The Deck of the Planes from Scribbles to Print

For the upcoming book on Jesters from Alluria Publishing I had the task of illustrating a magical deck of cards used by Jesters. What follows is a description of my process of working through the commission from beginning to end.

I started with the description from Alluria:

————

The Deck of the Planes: A magical deck used by Jesters. This deck has four unique suites. Suite of Chaos, Suite of Sea, Suite of Shadow, and Suite of Wild.

Suite of Chaos: Ever changing, everything about this Suite is in constant flux

Suite of Sea: This Suite glows slightly shimmering with scales.

Suite of Shadow: Cool to the touch no two people see this Suite in the same way.

Suite of Wild: This Suite vibrates to the touch, and those who hold its cards often hear the sounds of nature and her beasts roaring inside them.

————

I read and re-read the text. Alluria also included information on how the Jesters could use the cards to cast various spells. The challenge was trying to depict a whole deck of cards in a way that can be shown in only a couple illustrations. I started to doodle and let my imagination wander.

In order to free up my imagination I put down a few scribbles in a 30% gray marker. Then I used pen to start pulling details out of the marker. After a few doodles I settled on the idea of showing the King of each suite. That way I could capture the unique feel of each suite in a way that the viewer could compare across each image.

Using the descriptions as my guides I continued to doodle and scribble in my sketchbook using marker and pen. I then scanned the scribbles in, lightened the image, and digitally scribbled a bit more.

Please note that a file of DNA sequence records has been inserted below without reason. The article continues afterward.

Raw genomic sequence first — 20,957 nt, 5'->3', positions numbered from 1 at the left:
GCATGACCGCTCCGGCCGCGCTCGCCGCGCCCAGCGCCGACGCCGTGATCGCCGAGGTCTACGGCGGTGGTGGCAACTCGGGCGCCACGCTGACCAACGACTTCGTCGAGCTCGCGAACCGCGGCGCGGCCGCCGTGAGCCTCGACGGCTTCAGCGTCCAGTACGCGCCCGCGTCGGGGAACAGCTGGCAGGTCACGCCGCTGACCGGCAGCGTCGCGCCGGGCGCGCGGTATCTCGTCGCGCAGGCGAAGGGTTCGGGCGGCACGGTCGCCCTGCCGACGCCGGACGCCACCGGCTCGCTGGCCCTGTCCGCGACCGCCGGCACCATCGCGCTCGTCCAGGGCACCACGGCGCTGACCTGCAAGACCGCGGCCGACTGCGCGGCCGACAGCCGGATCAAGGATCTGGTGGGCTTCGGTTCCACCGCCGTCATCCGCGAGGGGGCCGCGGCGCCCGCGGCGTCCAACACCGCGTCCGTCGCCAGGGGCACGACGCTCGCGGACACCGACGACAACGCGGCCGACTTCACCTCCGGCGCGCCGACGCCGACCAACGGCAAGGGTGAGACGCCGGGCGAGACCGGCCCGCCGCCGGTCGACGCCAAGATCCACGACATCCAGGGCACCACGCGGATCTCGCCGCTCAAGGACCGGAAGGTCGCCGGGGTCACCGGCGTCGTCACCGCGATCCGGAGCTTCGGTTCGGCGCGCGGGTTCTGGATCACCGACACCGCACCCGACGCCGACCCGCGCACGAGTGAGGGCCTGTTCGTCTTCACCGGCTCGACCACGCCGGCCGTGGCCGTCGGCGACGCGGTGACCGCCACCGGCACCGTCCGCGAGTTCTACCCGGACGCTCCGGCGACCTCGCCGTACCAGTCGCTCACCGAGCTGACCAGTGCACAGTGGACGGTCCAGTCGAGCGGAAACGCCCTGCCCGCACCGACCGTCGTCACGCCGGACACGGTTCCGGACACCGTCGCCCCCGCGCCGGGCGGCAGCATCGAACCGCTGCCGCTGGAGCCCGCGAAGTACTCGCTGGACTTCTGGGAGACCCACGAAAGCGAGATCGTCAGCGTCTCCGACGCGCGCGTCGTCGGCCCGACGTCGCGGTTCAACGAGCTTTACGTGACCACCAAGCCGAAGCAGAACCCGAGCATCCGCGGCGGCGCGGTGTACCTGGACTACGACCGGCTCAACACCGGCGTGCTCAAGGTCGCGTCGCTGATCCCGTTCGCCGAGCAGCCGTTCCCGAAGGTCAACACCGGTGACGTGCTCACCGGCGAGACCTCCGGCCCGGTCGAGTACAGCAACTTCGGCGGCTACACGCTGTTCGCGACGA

King of Wild Sketch

 

King of Shadows Sketch

 

King of Sea Sketch

 

King of Chaos Sketch

 

Then I printed the scribbles out very lightly on Bristol paper, and drew a very tight pencil drawing of each King.

King of Wild & Shadow Pencil Drawing

 

King of Sea & Chaos Pencil Drawing

 

I scanned those in and printed them out again very lightly on Bristol paper and did a value drawing in Burnt Umber Acrylic Ink.

King of Wild Ink

 

King of Shadow Ink

 

King of Sea Ink

 

King of Chaos Ink

 

Finally I scanned those in and digitally altered them to ad color and make them look like cards. I also added a unique “K” to each piece to make sure they looked like the King of a Suite. The nice thing about doing the Burnt Umber Ink drawings is that it makes it easier to alter the color digitally.

King of Wild

 

King of Shadow

 

King of Sea

 

King of Chaos

 

In the end I had four unique Kings of the various Suites from the Deck of the Planes and a happy client.

Alluria Publishing’s book on Jesters is do out at the end of January 2010.

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4 thoughts on “The Deck of the Planes from Scribbles to Print

  1. Sam,
    Amazing work, as always. My only comment comes from a need to see relationship in the cards to convey they are part of the same deck and this circles around the K icon. I really like what you did with the fish and wish the same iconic ideas were carried over to the other cards to help them feel connected.

    My 2 cents and I know you didn’t ask for.

    Other than that, you can see you process getting really tight and your quality is topnotch.

  2. Usually a deck of cards has the backs of the cards to unify a deck and make it clear that they belong together. I haven’t seen that done on the front. Perhaps making the the K’s in a unified font would make that difference.

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